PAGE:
New NRI State Profiles report: Financing Behavioral Health Crisis Services: 2022
Thursday, February 2, 2023
States expended over $1 Billion supporting behavioral health crisis services in FY 2022. This is a substantial underestimate as only 36 states reported expenditures for crisis services.
State general funds and the SAMHSA Mental Health Block Grant (MHBG) were the most frequently used funding sources for all behavioral health crisis services. The MHBG includes a requirement that states spend at least 5% of the MHBG on Crisis Services, but many states are using additional MHBG funds above the 5% set-aside to support crisis services. States are using the MHBG 5% set-aside to support 988/Lifeline crisis call centers (22 states), Other Call crisis call centers (19 states), Crisis Warm-lines (16 states), Mobile Crisis Teams (18 states), and less than 24-hour Crisis Receiving and Stabilization Programs (6 states). Note, many states are using their MHBG funds for multiple crisis service system components.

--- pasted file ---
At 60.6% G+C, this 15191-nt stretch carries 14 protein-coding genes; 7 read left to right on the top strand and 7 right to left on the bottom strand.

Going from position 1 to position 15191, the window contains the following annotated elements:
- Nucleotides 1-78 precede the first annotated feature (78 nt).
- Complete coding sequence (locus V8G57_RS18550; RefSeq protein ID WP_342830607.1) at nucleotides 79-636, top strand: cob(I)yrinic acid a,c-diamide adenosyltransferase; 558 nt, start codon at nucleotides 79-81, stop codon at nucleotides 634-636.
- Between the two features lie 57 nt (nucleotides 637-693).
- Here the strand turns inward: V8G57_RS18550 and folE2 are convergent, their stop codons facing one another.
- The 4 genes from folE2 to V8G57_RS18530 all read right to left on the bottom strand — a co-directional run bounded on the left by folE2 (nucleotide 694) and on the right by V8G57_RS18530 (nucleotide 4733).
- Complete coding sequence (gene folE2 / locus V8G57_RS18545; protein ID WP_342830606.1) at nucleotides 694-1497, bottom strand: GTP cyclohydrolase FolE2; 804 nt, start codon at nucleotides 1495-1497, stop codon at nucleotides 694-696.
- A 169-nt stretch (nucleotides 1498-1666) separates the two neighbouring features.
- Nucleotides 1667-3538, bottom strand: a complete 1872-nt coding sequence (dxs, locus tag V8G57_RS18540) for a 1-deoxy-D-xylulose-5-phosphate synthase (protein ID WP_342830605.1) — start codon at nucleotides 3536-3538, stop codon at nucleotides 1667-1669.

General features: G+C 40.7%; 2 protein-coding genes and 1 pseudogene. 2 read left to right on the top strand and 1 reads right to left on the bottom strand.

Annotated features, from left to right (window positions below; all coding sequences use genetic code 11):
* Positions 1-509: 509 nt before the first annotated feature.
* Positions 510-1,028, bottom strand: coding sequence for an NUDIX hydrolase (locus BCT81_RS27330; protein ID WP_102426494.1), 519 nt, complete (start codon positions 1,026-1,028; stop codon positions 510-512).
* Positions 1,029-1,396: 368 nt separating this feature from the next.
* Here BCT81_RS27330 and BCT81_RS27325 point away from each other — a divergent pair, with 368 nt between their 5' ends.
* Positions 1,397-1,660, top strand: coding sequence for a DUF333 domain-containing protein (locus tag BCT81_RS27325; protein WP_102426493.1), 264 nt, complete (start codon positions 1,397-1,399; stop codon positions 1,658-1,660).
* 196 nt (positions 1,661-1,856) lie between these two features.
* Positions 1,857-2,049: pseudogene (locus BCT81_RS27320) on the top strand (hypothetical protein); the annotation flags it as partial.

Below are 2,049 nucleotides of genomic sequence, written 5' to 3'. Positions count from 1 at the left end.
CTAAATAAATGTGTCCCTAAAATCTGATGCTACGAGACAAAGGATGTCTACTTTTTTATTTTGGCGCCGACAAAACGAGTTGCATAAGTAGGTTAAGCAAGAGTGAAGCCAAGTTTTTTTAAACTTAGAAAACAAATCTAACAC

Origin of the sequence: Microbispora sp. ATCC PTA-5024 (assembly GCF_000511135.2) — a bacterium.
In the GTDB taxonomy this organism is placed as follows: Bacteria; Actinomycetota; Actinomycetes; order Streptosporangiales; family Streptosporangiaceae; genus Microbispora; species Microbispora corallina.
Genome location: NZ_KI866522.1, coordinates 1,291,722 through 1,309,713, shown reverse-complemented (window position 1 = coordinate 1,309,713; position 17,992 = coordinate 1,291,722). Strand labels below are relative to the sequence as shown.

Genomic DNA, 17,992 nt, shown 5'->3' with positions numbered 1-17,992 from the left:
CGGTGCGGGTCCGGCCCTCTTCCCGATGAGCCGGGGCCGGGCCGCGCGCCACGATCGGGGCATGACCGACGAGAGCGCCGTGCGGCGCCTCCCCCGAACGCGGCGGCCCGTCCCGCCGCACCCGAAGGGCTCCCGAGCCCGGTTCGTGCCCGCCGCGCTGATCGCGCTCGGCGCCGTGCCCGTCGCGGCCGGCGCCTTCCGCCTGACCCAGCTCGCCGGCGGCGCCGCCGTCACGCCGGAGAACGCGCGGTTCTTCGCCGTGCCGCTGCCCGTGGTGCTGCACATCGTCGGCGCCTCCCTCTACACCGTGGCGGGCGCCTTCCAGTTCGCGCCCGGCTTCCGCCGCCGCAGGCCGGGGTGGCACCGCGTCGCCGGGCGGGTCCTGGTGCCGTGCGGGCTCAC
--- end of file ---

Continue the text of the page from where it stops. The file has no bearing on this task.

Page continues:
Medicaid is the other major funding source identified by states for funding crisis services, with Medicaid mostly supporting face-to-face crisis services such as Mobile Crisis Teams (29 states), Crisis Receiving and Stabilization Facility services (24 states) and Crisis Residential services (19 states). The Medicaid Rehabilitation option is the most frequently utilized Medicaid option supporting behavioral health crisis services. Medicaid is supporting behavioral health crisis call lines in 13 states, with the Medicaid Rehabilitation option being used by 5 states and managed care waivers such as 1115 waivers (3 states) and 1915(b) waivers (3 states) also being used by states to support crisis call centers. Nine states are supporting crisis warm lines with Medicaid funding.
Guided by a Steering Committee of State Behavioral Health (SBHA) Agency Leaders, NRI has been compiling information about priority issues from all the state behavioral health agencies. The first 10 new Profiles reports were released in January and cover behavioral health crisis services, workforce shortages and training initiatives and state support for housing for individuals with mental illnesses. Profiles reports are available at: www.nri-inc.org/profiles. State Mental Health Agency staff have access to detailed accompanying materials through the NRI’s State Profiles restricted access website. Please contact NRI at [email protected] with any questions or comments.